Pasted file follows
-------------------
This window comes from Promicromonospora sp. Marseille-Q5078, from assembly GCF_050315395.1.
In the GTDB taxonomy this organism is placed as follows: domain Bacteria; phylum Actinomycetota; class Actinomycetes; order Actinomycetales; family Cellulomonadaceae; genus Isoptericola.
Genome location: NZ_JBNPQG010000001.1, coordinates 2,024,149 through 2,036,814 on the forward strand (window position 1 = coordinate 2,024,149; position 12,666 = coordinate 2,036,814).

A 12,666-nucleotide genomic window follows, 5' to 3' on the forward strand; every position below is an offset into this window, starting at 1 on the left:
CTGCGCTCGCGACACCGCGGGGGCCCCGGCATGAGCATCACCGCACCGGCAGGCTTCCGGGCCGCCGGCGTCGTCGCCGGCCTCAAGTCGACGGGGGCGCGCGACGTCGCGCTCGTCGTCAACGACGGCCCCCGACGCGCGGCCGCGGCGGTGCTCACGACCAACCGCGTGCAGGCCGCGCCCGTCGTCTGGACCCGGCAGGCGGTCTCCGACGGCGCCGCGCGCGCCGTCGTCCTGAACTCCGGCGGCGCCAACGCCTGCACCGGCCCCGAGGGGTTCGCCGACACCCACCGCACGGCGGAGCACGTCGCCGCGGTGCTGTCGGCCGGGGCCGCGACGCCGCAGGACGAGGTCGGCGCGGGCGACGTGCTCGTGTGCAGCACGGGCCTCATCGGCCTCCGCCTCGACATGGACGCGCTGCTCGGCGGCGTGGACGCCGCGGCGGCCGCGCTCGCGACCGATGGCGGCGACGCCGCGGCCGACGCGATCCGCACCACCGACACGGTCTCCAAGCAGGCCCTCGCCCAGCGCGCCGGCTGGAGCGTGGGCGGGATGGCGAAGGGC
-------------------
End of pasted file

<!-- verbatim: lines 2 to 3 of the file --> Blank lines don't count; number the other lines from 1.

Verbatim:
In the GTDB taxonomy this organism is placed as follows: domain Bacteria; phylum Actinomycetota; class Actinomycetes; order Actinomycetales; family Cellulomonadaceae; genus Isoptericola.
Genome location: NZ_JBNPQG010000001.1, coordinates 2,024,149 through 2,036,814 on the forward strand (window position 1 = coordinate 2,024,149; position 12,666 = coordinate 2,036,814).